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Mamata: the challenges ahead

Uttam Sengupta’s article “Didi as the Chief Minister” (May 16) was informative, comprehensive and well-researched. Ms Mamata Banerjee’s phenomenal rise as a mass leader in West Bengal symbolises the empowerment of Indian women.

The credit goes to her that she has single-handed succeeded in overpowering the powerful Left parties led by the CPM in West Bengal despite being a frail woman with a diminutive figure. She has told the people of West Bengal that her victory is dedicated to ‘Maa,maati aur manush’ (motherland and common people.)

She seems to have appealed to the Bengali people in the recent years. She has come to redefine and reshape the very idiom of Bengali folks. Having won the Assembly elections, she has become a household name in India. But we all know, the election euphoria will die away after a few months and she will have to understand the basic problems of rural unemployment and poverty and try her best to solve them. Her core vision and philosophy will be tested.

The lack of adequate and balanced industrialisation and urbanisation has kept the state a laggard so far in comparison to some other states.

The Left government under the leadership of Jyoti Basu was able to empower the agriculture workers, marginal farmers and the Dalits through different welfare schemes.

Ms Banerjee has been able to defeat the CPM politically yet she will find it very hard to emulate the unique simplicity of her predecessors. She is a great rabble rouser but she does not have any well-defined political programme and philosophy to implement pro-people welfare schemes at the grass-roots level. She faces some formidable challenges; one is removal of rural poverty through industrialisation and the other is suitable tactics to persuade farmers to give their land to the state government in public interest.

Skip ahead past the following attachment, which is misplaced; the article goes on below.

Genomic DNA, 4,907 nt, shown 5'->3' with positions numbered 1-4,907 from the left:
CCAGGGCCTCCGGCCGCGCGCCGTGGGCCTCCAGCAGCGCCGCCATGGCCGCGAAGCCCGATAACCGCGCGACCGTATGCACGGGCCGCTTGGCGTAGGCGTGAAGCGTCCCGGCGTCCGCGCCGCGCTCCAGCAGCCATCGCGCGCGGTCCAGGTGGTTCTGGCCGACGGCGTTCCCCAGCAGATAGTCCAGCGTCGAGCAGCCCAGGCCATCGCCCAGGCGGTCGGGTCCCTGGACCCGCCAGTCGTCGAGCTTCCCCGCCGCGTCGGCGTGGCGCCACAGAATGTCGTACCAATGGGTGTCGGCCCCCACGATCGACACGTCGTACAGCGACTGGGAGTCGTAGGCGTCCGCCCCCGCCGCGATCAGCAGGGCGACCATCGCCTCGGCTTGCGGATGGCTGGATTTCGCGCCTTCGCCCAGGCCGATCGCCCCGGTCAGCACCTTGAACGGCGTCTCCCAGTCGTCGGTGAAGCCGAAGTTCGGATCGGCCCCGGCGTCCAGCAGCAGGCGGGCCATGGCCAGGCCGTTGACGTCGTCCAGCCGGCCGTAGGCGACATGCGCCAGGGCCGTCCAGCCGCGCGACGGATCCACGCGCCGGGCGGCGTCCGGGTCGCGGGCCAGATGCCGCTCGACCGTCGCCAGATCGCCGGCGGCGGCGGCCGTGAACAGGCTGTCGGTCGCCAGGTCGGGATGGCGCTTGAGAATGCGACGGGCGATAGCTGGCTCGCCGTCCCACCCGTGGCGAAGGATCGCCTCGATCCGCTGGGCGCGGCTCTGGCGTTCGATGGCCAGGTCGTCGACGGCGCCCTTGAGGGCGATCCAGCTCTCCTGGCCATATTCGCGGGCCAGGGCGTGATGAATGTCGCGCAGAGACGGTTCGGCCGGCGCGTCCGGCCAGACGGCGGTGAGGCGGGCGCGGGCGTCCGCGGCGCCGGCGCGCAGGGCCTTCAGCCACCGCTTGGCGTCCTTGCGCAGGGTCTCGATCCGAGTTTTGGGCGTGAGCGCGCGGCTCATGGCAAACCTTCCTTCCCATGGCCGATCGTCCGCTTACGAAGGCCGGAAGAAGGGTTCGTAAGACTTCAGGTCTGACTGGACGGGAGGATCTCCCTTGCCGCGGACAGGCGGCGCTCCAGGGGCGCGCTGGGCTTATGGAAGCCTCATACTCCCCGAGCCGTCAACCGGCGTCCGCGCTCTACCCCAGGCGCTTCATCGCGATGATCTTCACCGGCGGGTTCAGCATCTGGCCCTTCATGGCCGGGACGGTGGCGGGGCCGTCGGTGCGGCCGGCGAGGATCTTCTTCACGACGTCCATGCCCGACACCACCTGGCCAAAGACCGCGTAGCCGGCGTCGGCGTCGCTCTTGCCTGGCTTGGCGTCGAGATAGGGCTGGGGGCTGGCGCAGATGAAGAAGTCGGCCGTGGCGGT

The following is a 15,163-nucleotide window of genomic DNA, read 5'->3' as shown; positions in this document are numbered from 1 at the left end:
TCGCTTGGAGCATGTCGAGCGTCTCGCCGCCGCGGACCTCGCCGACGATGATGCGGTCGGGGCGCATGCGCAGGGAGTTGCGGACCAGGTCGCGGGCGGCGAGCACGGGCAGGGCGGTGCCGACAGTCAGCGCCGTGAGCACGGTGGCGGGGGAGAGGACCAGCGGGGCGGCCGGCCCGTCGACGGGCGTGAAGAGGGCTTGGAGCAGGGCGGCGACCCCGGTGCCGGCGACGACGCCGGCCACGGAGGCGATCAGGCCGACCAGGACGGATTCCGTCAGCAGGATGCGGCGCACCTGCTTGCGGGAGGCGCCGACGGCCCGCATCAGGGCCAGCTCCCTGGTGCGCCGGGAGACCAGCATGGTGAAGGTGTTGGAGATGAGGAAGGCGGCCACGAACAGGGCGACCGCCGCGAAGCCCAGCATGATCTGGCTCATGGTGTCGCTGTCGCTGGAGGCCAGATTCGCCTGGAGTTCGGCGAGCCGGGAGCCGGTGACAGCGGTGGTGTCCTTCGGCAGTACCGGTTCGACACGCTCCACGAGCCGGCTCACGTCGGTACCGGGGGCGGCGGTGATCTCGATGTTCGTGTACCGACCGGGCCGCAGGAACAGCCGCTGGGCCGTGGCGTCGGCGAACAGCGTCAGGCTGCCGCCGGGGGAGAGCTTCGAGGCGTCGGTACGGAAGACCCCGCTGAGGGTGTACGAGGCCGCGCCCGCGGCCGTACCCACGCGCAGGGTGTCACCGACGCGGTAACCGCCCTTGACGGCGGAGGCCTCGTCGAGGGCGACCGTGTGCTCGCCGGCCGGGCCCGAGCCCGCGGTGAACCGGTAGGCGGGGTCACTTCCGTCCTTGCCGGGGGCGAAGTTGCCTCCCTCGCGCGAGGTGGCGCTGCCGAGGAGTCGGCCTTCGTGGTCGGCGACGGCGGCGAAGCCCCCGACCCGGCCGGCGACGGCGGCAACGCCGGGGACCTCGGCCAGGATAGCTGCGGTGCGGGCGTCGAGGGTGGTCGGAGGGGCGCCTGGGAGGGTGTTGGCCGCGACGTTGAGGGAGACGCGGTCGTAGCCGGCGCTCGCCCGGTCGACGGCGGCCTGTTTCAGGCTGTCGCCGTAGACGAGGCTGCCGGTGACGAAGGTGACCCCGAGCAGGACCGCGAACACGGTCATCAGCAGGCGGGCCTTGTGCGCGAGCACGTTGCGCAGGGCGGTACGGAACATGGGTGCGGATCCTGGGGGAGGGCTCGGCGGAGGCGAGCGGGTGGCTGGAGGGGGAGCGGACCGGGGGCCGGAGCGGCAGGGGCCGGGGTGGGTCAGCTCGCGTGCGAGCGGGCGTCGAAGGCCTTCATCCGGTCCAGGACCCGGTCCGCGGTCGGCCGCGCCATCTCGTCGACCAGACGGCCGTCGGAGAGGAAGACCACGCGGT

Besides this, as the writer has also pointed out rightly that she is mercurial and intractable by temperament. During the NDA rule when Atal Bihari Vajpayee was the Prime Minister, she resigned on the slightest provocation and withdrew her resignation several times. She can fly into rage at any time and this is her biggest limitation. She must be aware that Left parties remained in power for 34 years because they tried to study the common people’s basic problems from close quarters and remained committed to democratic life values and secularism. She will have to confront the Maoists also who do not believe in the efficacy and fairness of parliamentary form of government.


Osama’s death

TV Rajeswar’s article “Death of Osama bin Laden: The lessons to learn for India” (May 10) gives a timely warning and alerts the nation to be more cautious as war on terror is not over. Indeed, the killing of Osama has brought laurels to the Americans but it does not eliminate Al-Qaida and its ideology. India should be realistic enough to understand that more attacks/ blasts cannot be ruled out, as the civilian government in Pakistan is just a puppet in the hands of the army, the ISI and the terrorists.